I love the fresh debate about standards and the evolution of Health IT raised by the three Health Affairs articles. I agree wholeheartedly with the perspectives of Carol and Clay - and frequently reinforce these comments to customers, policy makers and audiences alike.
It's about the patient - not about the standards. Value in the form of patient care and business results can be improved by moving/reusing the data already in the system! There is no need to wait for 'standards'. Ultimately we need to be focused on solutions that provide value to patients….better quality of care.
If it's about the patient, we need to empower consumers to be active and engaged participants in the system and they will demand 'connected' care and more health and wellness choices. They will increasingly make physician choices based on the ability and willingness of physicians to leverage communications/connected care to improve patient convenience and outcomes. In order to have more choice, consumers need to be able to access and leverage health IT solutions: the same ones that are being used by their physicians and other stakeholders across the spectrum of care.
Health IT is a great enabler for many things (outcomes, safety, results, employee productivity, employee satisfaction) but not an end in itself. System design matters a lot - metadata is the answer to enabling exchange of info today to evolve to standard exchange tomorrow. Health IT is only one piece of the puzzle, but we can't wait for all the pieces to be in place; We need to start improving outcomes today. These beliefs have informed the design principles of the software products we introduced in the marketplace - both HealthVault and Amalga.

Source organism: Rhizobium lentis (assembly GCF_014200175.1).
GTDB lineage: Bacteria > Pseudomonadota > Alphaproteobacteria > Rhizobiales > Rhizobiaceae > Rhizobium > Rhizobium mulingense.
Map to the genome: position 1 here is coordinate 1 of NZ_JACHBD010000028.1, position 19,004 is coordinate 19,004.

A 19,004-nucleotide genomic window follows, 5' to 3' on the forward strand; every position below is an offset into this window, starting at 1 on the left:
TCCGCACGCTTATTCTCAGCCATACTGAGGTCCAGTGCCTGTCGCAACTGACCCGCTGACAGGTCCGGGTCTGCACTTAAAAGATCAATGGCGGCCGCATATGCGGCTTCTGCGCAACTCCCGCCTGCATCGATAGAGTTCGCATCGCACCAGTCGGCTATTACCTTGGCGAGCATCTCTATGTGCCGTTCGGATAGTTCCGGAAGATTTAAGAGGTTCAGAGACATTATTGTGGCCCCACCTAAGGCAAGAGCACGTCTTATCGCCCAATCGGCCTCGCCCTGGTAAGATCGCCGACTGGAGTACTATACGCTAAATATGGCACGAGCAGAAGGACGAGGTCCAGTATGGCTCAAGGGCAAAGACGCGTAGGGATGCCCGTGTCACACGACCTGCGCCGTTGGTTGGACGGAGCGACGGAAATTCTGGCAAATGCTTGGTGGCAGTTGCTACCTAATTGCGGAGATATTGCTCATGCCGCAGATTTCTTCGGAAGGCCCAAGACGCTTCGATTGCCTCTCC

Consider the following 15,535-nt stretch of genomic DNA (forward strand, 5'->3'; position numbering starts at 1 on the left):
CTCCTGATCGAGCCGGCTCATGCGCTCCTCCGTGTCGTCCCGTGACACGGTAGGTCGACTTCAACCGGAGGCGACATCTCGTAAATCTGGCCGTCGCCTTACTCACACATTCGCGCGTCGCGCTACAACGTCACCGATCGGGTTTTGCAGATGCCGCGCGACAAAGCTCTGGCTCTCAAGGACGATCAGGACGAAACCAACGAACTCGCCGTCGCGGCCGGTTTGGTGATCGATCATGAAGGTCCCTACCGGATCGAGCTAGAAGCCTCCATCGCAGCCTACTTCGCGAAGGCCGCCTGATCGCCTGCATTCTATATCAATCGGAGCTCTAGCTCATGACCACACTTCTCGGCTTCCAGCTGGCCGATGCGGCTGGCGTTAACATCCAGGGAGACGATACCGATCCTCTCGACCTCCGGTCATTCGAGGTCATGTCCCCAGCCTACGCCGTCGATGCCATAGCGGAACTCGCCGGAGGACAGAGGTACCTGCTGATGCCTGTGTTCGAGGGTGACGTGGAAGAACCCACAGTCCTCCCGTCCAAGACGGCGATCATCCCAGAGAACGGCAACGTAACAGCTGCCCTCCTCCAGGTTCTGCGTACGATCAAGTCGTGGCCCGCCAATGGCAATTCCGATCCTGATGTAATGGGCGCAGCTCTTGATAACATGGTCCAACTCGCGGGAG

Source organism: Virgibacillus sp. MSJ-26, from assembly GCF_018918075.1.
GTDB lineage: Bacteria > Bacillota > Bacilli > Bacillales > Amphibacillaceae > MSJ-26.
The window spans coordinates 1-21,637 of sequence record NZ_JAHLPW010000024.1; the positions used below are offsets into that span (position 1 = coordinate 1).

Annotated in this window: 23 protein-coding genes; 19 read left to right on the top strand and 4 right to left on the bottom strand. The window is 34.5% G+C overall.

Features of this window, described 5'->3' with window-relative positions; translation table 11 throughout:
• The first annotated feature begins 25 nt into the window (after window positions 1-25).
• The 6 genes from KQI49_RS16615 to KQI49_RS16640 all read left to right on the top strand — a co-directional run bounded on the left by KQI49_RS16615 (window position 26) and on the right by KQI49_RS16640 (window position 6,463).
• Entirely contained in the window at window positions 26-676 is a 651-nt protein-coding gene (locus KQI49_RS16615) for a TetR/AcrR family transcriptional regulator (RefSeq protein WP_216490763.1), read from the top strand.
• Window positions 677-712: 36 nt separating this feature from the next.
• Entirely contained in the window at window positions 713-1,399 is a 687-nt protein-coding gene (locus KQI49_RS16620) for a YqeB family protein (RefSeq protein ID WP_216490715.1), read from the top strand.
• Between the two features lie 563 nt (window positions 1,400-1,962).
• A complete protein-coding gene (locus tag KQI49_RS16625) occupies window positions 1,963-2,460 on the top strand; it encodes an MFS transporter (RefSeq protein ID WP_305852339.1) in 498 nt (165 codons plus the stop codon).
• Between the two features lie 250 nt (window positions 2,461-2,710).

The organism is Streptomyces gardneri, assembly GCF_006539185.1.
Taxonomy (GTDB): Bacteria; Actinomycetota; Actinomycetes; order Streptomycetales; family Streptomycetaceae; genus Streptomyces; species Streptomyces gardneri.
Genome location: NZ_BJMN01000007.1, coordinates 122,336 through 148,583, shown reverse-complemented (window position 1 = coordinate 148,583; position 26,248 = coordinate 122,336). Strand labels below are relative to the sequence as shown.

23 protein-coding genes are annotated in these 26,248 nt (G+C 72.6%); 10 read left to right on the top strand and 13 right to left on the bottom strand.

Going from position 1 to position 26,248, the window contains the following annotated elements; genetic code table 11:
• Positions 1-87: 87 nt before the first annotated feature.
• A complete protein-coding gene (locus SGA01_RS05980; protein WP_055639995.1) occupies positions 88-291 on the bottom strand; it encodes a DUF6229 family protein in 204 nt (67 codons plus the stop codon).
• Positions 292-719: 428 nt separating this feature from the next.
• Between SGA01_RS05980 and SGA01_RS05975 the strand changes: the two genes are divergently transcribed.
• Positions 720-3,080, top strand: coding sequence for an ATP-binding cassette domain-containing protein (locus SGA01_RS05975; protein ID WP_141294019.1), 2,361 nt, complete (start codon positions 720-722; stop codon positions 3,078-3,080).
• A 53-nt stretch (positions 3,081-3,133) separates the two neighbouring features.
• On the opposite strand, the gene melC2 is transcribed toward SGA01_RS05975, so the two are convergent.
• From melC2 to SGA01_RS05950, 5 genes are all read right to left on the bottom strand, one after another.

In addition to consumers as a change agent, I remain hopeful that the buyers of large health IT systems will wake up and demand more from their vendors; Not in terms of custom features, but in terms of a real commitment to interoperability and to unlocking the data that exists in systems already. Health IT buyers are critical stakeholders/components of the ecosystem and need to demonstrate leadership in getting us to real solutions that extract the value from HIT - and not let themselves be positioned as victims controlled by the vendors. Unlocking the data that providers and patients need to make the right decisions should be the priority, with the goal of improving patient outcomes.